Flashback : Dallas

A Miscellany: History, Ads, Pop Culture

Sunset High School on Film — 1970

sunset-pt-2_3_pep-rallyPep rally in progress… (click for larger image)

by Paula Bosse

Thanks to the heads-up from UNT media librarian and film/video archivist Laura Treat, I now know about “Spotlight on North Texas,” a collaborative project between the University of North Texas Libraries and the Texas Archive of the Moving Image (TAMI) to preserve North Texas film history. The bulk of the collection centers on Denton County, but there are the occasional glimpses of Dallas, such as the 3-part “Sunset on Film” which was shot by student James Dunlap in and around Sunset High School in 1970 on Super-8 film (without sound). It’s definitely a student effort — nerdy and charming — but it has lots of great footage, and if you are a Sunset alum, you’ll probably see a lot of familiar sights from your Oak Cliff school days. And for those who missed the era when high school students dressed like extras from The Partridge Family or The Brady Bunch — and who swarmed to get their bikes after school (when was the last time you saw that?!) — this will be almost exotic.

PART 1 (running time 7:55) is here (click image on UNT site, then click the “play” arrow — don’t forget to watch in full-screen). The images below are screenshots from the digitized film; they are larger — and grainier — when clicked.



Vogue Theater alert!


PART 2 (running time 11:51) is here.


sunset-pt-2_2Pep rally alert!


PART 3 (running time 10:43) is here.

sunset-pt-3_1Groovy mini-skirt alert!

sunset-pt-3_2AMC Gremlin alert!



More about last year’s “Spotlight on North Texas” project can be found here. You can see what’s been uploaded here. They also have a Facebook page, here.

All images in this post are screenshots taken from the film(s) “Sunset on Film,” which was donated by Blaine Dunlap to the Spotlight on North Texas collection, University of North Texas Media Library; accessible on the UNT-hosted Portal to Texas History website.

Thanks, Laura!


Copyright © 2017 Paula Bosse. All Rights Reserved.

Jimi Hendrix, Glen Campbell, Tiny Tim — In Dallas (…Separately), 1969

jimi_wfaa_hamon_smu-1The Jimi Hendrix Experience, Love Field, 4/20/69 (click for larger image)

by Paula Bosse

My Tiny Tim post from a few days ago has been surprisingly popular — who knew Tiny Tim was still so admired! I tracked down the original source of one of the clips I’d used — which I had stumbled across on YouTube — and found that the clip comes from a longer video of footage from the WFAA Newsfilm Collection, housed at the Hamon Arts Library at SMU. Jeremy Spracklen — the Moving Image Curator — compiled the short video (see below) and posted it a couple of months ago on the Hamon Library blog. The Tiny Tim footage is great, but there’s also Glen Campbell (in a very short discussion on the importance of Tommy Smothers to his career), and… oh my god, footage of Jimi Hendrix, standing on the tarmac of Love Field with bandmates Mitch Mitchell and Noel Redding on April 20, 1969, giving a great, relaxed interview to a very lucky Channel 8 reporter.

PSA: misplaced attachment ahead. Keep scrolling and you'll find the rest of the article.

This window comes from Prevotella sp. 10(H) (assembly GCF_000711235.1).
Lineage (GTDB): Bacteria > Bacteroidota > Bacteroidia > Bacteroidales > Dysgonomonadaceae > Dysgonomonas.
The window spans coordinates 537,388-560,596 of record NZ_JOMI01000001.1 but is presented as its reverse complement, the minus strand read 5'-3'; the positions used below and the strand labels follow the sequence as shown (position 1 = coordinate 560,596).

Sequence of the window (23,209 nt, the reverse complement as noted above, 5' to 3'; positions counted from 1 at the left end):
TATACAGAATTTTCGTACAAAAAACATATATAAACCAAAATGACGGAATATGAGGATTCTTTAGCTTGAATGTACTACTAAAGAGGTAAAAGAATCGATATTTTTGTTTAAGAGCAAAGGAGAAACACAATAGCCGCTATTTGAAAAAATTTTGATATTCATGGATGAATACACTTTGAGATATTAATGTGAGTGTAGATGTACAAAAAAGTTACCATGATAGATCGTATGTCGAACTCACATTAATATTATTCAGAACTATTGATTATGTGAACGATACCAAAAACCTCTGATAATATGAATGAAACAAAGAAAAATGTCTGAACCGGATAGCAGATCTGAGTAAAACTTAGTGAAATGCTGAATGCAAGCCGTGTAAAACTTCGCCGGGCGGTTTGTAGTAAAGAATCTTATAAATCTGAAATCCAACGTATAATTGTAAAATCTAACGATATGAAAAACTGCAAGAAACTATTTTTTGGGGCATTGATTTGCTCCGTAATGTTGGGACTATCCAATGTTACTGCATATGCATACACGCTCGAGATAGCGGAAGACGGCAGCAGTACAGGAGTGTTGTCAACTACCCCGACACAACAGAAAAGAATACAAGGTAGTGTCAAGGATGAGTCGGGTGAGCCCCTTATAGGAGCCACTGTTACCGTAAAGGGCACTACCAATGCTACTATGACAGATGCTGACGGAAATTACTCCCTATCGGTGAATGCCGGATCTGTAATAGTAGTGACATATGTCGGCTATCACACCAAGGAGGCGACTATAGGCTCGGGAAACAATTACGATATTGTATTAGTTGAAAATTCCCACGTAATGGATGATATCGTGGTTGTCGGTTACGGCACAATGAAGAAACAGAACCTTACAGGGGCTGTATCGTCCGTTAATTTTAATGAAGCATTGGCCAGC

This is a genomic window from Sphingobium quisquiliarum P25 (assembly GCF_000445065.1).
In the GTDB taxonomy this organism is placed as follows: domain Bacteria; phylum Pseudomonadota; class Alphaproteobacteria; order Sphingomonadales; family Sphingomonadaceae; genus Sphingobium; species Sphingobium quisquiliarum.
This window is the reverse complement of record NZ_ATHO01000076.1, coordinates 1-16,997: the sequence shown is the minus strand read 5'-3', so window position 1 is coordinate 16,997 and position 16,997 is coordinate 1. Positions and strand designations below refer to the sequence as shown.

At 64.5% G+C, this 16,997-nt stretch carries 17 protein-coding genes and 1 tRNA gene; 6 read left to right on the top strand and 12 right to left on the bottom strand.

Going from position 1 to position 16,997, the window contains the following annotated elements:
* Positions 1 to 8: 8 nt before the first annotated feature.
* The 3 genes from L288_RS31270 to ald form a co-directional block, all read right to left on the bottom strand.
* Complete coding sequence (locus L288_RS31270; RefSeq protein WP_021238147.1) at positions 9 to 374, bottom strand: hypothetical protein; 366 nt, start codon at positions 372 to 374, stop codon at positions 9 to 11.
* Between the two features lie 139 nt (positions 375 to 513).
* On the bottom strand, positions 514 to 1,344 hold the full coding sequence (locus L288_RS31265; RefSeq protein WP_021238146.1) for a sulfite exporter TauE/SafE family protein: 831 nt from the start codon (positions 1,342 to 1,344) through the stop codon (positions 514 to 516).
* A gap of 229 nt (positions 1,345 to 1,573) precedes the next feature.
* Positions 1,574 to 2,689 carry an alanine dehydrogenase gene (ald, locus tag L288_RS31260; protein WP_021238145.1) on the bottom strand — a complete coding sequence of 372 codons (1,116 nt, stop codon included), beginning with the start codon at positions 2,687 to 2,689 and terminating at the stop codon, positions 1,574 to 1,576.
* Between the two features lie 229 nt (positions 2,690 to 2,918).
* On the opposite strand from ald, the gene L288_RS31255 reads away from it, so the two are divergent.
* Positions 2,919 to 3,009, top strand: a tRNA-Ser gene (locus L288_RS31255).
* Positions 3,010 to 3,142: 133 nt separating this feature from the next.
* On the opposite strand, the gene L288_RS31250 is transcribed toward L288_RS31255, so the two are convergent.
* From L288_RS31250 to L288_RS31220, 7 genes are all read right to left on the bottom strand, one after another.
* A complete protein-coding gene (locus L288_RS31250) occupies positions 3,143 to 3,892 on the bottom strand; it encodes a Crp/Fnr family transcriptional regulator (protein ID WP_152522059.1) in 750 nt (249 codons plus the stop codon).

Jimi Hendrix appeared at least 4 times in Dallas:

  • Feb. 16, 1968: Fair Park Music Hall
  • Aug. 3, 1968: Moody Coliseum, SMU
  • April 20, 1969: Memorial Auditorium (where he was headed after the Ch. 8 interview)
  • June 5, 1970: Memorial Auditorium

Dallas Morning News, Jan.. 21, 1968

DMN, Feb. 25, 1968 (click to see larger image)

DMN, July 28, 1968

Two surprising errors (grammatical and factual) appear in a Neiman-Marcus tie-in ad (of sorts) which states that Jimi would be at Memorial Auditorium, rather than Moody Coliseum. Despite the error, it’s cool that Neiman’s was expanding its cultural horizons to include someone like Jimi Hendrix in one of its ads (which was featuring teen fashions, but still). N-M has always had its finger on the pulse of current fashions — and Jimi Hendrix was certainly fashionable.

DMN, July 31, 1968 (ad detail)

DMN, April 20, 1969


Jimi & Noel Redding, WFAA-Ch. 8, April 20, 1969 (screenshots)

June 5, 1970 — poster via


Glen Campbell was in town for several days in June, 1969. He arrived at Love Field on June 15 and was met by a “high-spirited throng” of teenage admirers. He was here to promote the release of the movie True Grit (in which he appeared with John Wayne), as well as to perform at Memorial Auditorium on June 19, 1969.

DMN, June 17, 1969 (click to see larger image)

DMN, June 19, 1969

WFAA-Ch. 8 interview, June 16, 1969 (screenshot)


And Tiny Tim was in Dallas on June 17, 1969 to appear at a book-signing at the downtown Sanger-Harris department store.

DMN, June 17, 1969

WFAA-Ch. 8 interview (screenshot)


Video is from the WFAA Newsfilm  Collection, held at the Hamon Arts Library, Southern Methodist University. (I have captured the color images from that video.) The video appeared in a post on the Hamon Library blog (its homepage is here); that post can be found here. Any requests to license these clips (or any of the other thousands at SMU!) should be directed to curator Jeremy Spracklen.